PhD courses in the modern world are established means of training researchers for universities and industry. Such researchers produce knowledge that when is turned into product, it would bring wealth and synergy into the society and economy. Universities in developing countries follow the same patterns as in developed nations for training PhD graduates. The industries in the developing countries on their turn make use of foreign designs and are not able to invest on lesser attractive domestic products where cost of research, design and development would far exceed the license fee of a readily imported design. This makes it hard to find research fields in industry that would absorb PhD graduates and therefore ends the research cycle in the universities. This paper studies different aspects of PhD training from a developing country prospective. Although the test case is in Iran but we believe that this can be similar to other developing countries where industry has not grown on the same level as universities. After an overall analysis, a test case is introduced on an engineering department to show different aspects of course management, its content and a foresight into the future path. It shows that although poor industrial relations has pushed research and graduates into an academic cycle but students and graduates are ready and demonstrate the need for joint PhD research topics with industry.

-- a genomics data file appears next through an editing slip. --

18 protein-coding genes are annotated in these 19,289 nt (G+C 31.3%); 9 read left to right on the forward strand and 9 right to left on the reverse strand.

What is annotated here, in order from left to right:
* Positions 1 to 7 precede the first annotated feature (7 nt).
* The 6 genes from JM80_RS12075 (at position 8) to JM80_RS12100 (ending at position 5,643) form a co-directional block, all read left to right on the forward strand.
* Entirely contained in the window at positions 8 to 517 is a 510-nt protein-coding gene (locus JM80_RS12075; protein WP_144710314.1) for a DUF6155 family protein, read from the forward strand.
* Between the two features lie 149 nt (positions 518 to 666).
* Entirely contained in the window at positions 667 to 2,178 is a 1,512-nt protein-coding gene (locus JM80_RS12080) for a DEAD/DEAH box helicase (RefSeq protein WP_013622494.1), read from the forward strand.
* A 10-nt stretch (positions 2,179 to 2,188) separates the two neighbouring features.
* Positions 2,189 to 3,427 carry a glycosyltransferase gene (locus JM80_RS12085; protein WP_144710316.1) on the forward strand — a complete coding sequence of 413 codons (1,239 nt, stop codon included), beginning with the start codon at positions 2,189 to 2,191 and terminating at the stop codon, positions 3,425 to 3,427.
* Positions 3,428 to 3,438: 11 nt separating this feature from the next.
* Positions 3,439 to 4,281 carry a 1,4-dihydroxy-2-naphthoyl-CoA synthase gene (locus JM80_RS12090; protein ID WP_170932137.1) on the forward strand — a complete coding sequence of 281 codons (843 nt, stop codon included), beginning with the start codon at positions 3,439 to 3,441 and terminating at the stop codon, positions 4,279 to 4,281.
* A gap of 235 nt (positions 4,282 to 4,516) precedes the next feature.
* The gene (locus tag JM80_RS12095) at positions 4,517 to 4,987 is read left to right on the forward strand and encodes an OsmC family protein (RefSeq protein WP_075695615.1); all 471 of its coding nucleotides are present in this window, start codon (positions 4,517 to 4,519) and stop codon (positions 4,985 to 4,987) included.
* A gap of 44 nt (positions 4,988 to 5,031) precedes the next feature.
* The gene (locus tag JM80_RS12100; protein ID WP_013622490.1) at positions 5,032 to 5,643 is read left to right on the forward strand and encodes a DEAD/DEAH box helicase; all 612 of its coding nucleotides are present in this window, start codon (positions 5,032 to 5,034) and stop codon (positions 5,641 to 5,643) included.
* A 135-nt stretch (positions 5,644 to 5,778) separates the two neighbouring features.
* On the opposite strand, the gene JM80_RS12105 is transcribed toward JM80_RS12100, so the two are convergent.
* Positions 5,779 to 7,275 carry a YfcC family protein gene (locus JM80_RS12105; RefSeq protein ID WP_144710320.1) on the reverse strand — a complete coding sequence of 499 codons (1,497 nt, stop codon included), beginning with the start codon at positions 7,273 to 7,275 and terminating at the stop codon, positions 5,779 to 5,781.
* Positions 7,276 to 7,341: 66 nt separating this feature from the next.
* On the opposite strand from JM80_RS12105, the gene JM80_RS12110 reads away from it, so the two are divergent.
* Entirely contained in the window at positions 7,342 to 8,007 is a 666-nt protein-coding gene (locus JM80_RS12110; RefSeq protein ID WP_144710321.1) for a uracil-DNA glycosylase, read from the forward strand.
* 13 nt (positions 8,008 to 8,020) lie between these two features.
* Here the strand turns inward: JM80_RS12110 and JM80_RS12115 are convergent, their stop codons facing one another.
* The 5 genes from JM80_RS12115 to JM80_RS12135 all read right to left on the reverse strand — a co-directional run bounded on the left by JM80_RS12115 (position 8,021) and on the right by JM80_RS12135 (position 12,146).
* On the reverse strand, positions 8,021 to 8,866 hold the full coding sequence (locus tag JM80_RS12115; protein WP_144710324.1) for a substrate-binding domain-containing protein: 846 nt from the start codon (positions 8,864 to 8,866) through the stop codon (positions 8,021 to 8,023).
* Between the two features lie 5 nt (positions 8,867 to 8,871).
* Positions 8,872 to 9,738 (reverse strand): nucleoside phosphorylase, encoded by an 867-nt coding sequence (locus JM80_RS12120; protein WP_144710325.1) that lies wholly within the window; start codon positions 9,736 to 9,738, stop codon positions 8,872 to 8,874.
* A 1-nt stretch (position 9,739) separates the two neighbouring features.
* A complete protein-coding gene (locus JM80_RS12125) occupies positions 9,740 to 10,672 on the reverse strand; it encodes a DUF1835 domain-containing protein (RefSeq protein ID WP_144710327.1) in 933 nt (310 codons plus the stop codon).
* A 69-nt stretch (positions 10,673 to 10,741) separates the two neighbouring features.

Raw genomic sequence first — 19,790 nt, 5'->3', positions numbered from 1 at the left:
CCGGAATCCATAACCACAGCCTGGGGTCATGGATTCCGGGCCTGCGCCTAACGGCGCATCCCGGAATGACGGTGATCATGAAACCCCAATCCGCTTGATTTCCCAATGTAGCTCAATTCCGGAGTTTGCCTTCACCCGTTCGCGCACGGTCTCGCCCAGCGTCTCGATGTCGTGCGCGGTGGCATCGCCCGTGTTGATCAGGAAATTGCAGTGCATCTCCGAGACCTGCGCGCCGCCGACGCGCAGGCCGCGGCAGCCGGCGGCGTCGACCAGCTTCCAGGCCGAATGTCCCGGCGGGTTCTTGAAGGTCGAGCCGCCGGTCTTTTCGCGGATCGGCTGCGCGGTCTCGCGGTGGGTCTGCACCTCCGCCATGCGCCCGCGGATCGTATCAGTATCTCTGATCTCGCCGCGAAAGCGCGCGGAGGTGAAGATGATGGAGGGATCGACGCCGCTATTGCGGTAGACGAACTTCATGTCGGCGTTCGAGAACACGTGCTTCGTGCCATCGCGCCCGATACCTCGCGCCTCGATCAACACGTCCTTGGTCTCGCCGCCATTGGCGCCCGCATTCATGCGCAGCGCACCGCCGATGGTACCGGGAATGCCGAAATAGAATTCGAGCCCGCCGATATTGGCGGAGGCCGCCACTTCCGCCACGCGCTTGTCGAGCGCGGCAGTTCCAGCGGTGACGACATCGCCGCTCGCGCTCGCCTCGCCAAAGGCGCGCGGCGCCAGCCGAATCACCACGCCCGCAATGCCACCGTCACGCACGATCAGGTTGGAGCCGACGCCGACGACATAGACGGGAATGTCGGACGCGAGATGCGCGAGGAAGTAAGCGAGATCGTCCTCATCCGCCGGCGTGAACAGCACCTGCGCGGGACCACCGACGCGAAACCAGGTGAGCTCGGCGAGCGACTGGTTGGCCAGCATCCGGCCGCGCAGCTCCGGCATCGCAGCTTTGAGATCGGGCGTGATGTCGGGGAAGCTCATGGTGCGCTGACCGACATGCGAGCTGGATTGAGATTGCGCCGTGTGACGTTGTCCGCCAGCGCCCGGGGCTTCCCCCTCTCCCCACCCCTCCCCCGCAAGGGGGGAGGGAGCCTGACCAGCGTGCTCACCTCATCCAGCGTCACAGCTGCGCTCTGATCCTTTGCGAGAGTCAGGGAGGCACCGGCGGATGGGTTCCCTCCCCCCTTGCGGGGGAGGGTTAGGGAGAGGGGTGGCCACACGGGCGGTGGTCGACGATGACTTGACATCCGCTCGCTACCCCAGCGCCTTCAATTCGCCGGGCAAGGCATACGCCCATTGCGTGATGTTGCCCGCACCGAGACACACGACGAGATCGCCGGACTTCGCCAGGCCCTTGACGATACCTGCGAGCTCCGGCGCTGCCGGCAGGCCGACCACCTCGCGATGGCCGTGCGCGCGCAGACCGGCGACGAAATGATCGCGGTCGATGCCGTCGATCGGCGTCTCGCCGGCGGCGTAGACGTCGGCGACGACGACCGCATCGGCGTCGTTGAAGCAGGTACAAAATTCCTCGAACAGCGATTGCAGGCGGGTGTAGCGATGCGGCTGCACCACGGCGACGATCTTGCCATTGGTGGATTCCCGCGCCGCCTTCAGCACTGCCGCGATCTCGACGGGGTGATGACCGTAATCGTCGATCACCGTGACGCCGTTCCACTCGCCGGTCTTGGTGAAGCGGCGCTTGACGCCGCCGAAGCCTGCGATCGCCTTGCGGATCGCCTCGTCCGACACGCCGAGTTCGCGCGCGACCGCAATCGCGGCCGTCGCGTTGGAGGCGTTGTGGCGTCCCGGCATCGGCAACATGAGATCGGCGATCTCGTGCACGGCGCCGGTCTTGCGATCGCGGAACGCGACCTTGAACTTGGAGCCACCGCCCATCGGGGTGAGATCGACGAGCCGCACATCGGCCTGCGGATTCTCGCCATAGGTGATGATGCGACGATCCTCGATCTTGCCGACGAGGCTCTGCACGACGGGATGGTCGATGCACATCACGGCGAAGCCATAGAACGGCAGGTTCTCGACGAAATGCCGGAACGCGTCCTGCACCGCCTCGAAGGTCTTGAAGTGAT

|Keywords:||Future Research, Higher Education, PhD Course, Simultaneous Regression, Discriminant Analysis|
Professor, Future Studies Group, Mechanical Engineering Department, Amirkabir University of Technology, Tehran, Tehran, Iran (Islamic Republic of)
Professor, Future Studies Group, Mechanical Engineering, Amirkabir University of Technology, Tehran, Iran (Islamic Republic of)
Senior Researcher, Future Studies Group, Mechanical Engineering Department, Amirkabir University of Technology, Tehran, Tehran, Iran (Islamic Republic of)
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